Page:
fund with a minimum investment of $500,000 for institutional
investors and $2,500 for individual investors.
It also manages separate accounts with a minimum
investment of $5 million.
As you can see the chart here, since its inception in 1999,
the returns from the CRA Fund Index, again of community
development investments, has matched very closely, in fact
slightly exceeded, the Lehman Brothers US
Aggregate Bond Index.
Over the past six years, the return on the CRA Fund has
been 6.7% and the return on the Lehman Brothers Aggregate
Index has been about 6.6%.
These are gross returns.

Another relatively low-risk strategy to deploy capital for
social investing is by investing through certificates
of deposits in community development banks.
This is a relatively low-risk way--
many of you probably have certificates of deposits with
your local bank.
The difference being that a community development bank,
which has a mission to channel capital into underinvested
communities to underserved entrepreneurs, would turn
around and lend this money into small businesses or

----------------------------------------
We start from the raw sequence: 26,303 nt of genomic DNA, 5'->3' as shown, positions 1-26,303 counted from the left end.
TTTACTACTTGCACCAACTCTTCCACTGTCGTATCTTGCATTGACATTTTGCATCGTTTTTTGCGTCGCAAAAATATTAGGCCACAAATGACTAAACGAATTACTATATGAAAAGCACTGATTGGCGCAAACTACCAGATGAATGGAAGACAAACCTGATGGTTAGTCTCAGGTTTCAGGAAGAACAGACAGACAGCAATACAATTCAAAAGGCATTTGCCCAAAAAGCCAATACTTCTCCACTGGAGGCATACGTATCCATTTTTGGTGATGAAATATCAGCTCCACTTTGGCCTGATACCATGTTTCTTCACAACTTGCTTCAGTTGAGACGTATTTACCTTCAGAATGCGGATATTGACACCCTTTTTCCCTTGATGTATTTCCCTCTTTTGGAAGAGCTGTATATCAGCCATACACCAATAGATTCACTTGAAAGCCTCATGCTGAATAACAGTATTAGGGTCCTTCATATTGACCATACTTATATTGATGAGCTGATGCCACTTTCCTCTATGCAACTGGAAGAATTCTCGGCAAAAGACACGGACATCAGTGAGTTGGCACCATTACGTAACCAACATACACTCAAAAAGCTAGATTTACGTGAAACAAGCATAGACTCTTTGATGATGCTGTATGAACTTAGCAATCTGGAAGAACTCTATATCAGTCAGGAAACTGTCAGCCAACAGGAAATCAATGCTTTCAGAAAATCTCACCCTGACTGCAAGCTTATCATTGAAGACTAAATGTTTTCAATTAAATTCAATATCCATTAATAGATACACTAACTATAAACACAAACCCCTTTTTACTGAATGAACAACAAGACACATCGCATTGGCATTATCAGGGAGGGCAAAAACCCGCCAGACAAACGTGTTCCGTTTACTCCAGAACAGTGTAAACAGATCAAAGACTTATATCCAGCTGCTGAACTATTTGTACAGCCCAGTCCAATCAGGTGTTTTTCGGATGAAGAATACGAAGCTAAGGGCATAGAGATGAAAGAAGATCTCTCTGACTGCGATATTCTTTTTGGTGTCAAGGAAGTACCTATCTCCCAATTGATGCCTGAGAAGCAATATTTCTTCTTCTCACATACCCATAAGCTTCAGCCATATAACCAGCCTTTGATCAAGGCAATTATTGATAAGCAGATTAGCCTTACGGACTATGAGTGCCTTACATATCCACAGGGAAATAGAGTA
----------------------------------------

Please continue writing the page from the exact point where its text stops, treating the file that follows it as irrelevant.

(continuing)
affordable housing projects targeting this particular
One of the blue-chip names in this sector is actually the
Chicago-based bank known as ShoreBank that's based in
Chicago but also has branches in Detroit and Cleveland.

It's a billion-dollar bank today.

I mentioned to you that, if you remember that spectrum on
the blue side, foundations have available to them this
very important and actually underutilized tool known as
program related investments.
These are basically investments that foundations
could structure, typically structured as loans into
microfinance institutions or community development
institutions, which is often used to leverage more money
into a particular underserved sector.
Local examples include Lenders for Community Development,
which is actually in the microfinance sector.
It is based in San Jose, and it is the Bay Area's largest
microfinance provider.
San Francisco-based Low Income Investment Fund does basically
similar things.
It channels capital into not-for-profit intermediaries
and developers of affordable housing projects.

Taken from our own portfolio, we recently made a
program-related investment in a rather innovative real
estate development project in San Diego that's sponsored by
the Jacobs Center for Neighborhood Innovation.
It's actually funded by Jacobs Family Foundation, which was
endowed by Joe Jacobs, the founder of Jacobs Engineering.
What they did was to develop a 155,000 square foot retail and
commercial space in a community in San Diego which
was largely disinvested.
Over the past five years, now they have a supermarket.
They've created almost 200 new jobs.
Actually, the innovation here is, as part of this process,
they have put together an initial public offering of
shares in this project.
The individuals from this disinvested community could